Marianne Binetti: Time to clean up spring foliage
Is your garden looking a bit ragged? The end of June is when most of the foliage from spring-blooming bulbs can be removed to tidy up the beds. Wait until the daffodil, tulip or hyacinth greens have either turned brown or when the clump of leaves pulls away easily from the buried bulbs with just a slight tug.
The dying foliage is sending nourishment to next spring’s flowers.
What else do you need to do in the garden this month? Here’s your to-do list, as well as some tips for keeping fresh-cut flowers alive longer:
• Stake your tomatoes: This is also a good week to stake your tomato plants before the stems become heavy with fruit. Strips of cloth or nylon stockings make great ties for the succulent tomato stems.
• Get trimming: June is also the month to trim evergreen hedges such as boxwood, arborvitae and laurel. When trimming large hedges, be sure you leave the top of the hedge slightly more narrow than the bottom. This shape will allow rain water and sunshine to reach the root zone of the hedge.
• Buy your flowers: You can buy locally-grown blooms at farmers markets, food co-ops or from flower stands along the side of country roads.
• Get reading: A new book by Seattle author Debra Prinzing celebrates the beauty and designs of buying locally grown cut flowers.
“The 50 Mile Bouquet: Seasonal, Local and Sustainable Flowers” is a richly photographed book that profiles the flower farmers of our area and interviews studio floral designers and retail flower shops that focus on using local blooms in their designs. You’ll meet a bride who uses fresh dahlias to create contemporary hand-held bouquets in jewel-toned colors – accented with dusty blue succulents. Also profiled is a flower-farming couple who grows the cut tulips and lilac blooms sought after at Seattle’s Pike Place Market. You‘ll also find the story of the tenacious Peterkort family, who has been growing roses in Portland for three generations – and are now the last rose farmers in Oregon.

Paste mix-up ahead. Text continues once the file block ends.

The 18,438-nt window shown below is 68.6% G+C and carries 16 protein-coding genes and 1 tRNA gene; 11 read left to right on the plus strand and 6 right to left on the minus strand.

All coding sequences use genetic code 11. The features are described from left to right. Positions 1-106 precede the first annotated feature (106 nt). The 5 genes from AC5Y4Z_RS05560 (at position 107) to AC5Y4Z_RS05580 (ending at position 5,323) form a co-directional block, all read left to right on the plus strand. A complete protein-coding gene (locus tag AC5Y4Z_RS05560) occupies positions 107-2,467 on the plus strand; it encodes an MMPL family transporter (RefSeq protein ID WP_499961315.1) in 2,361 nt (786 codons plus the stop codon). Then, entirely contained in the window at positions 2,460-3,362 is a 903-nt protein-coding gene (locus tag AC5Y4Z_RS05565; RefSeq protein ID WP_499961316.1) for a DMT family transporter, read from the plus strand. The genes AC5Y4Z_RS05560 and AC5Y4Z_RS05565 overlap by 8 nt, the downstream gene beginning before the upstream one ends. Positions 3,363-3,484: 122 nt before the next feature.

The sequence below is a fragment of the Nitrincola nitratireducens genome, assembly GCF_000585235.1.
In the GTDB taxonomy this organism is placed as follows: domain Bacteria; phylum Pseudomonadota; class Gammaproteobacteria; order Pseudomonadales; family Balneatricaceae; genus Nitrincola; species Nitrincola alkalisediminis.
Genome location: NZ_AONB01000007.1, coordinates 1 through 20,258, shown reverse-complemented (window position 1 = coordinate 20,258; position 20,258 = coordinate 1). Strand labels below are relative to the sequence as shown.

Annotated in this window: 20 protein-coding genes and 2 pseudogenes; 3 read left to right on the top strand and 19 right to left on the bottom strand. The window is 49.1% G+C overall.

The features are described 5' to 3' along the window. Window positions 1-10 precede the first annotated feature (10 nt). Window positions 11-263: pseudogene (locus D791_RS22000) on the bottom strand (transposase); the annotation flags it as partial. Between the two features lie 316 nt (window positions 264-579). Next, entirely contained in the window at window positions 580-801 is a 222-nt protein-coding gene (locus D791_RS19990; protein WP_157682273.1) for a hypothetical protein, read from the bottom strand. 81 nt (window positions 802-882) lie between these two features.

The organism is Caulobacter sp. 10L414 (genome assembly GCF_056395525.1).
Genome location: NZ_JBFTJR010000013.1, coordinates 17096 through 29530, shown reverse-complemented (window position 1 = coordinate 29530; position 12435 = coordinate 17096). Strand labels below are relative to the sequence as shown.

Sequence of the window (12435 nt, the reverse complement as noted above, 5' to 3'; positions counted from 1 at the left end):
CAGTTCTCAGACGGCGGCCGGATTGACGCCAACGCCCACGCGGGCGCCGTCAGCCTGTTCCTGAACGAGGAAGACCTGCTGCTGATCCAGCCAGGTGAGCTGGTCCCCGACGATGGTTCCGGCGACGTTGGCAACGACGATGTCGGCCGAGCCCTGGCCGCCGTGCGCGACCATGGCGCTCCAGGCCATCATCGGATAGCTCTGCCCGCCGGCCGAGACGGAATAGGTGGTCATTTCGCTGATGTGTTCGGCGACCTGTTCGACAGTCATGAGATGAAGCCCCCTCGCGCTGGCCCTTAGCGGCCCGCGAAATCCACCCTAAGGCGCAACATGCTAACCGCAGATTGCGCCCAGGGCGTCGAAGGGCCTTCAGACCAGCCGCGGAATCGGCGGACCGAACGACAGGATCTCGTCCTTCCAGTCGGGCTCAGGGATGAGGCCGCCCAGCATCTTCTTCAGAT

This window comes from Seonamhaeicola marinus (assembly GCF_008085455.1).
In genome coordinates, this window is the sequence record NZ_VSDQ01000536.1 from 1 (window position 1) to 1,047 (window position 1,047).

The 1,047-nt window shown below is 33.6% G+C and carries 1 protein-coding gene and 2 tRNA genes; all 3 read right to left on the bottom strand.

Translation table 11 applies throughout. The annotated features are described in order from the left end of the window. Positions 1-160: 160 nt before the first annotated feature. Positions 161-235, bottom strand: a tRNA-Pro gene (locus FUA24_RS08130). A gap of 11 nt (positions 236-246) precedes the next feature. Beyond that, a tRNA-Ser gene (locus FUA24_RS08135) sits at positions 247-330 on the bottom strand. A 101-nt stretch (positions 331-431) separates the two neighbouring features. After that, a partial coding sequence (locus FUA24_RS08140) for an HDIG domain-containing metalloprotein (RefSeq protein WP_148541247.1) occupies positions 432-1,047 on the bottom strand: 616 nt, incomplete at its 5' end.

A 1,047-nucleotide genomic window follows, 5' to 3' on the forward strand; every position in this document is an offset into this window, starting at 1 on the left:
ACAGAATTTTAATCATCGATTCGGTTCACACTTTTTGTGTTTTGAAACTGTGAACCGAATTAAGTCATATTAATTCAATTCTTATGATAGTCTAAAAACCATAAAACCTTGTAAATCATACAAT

Designers, gardeners and flower lovers will enjoy the photographs and stories, but everyone will be inspired to support our local flower growers and bring more joy and beauty inside from the garden. I could not finish flipping the pages of this book without running outdoors and collecting a free-form bouquet of everything in bloom from my garden. It took me back to my early days working for a florist and these tips I learned about cut flowers:
Cut early: Cut flowers from your garden in the morning if possible as this is when they will be most full of moisture.
Water treatment: Bring a bucket or vase out into the garden with you so the cut stems can be plunged immediately into water. A plastic wastebasket makes a great receptacle for cut flowers because its sturdy form makes it less likely to tip over when set down amidst the flowers.
Storage: Once indoors allow the cut stems to absorb more water by storing them in a cool, dimly lit room away from sunlight. If you have cut flowers for a special event and want to keep them from fully opening, you can wrap some blooms such as tulips and peonies in plastic bags and store them on their sides without water in your refrigerator.
Vases: Be creative when it comes to choosing vases for your cut flowers. A silver baby cup filled with the short stems of mini-roses or a china teapot holding petunias and marigolds will add more flavor to your flowers than a recycled florist’s vase.
Cut the stems: Recut fleshy stems with a sharp knife at an angle before you add them to the vase. Woody stems like those on lilacs will absorb water faster and last longer if you whittle the stem. This means to scrape the brown bark from the bottom few inches of the cut stem.
Floating flowers: Float short-stemmed flowers such as hellebores, clematis and begonias in bowls of water, or use them to decorate your garden by floating them in your outdoor rain barrel, bird bath or water fountain.
Outside: Enjoy cut flowers outdoors as well as indoors. A bouquet kept in the shade on a patio table or displayed near the front door in a wall hung vase will be a delightful surprise and the cool nights help them last much longer than indoor arrangements.
Marianne Binetti is the author of “Easy Answers for Great Gardens” and eight other gardening books. She has a degree in horticulture from Washington State University and will answer questions at her website binettigarden.com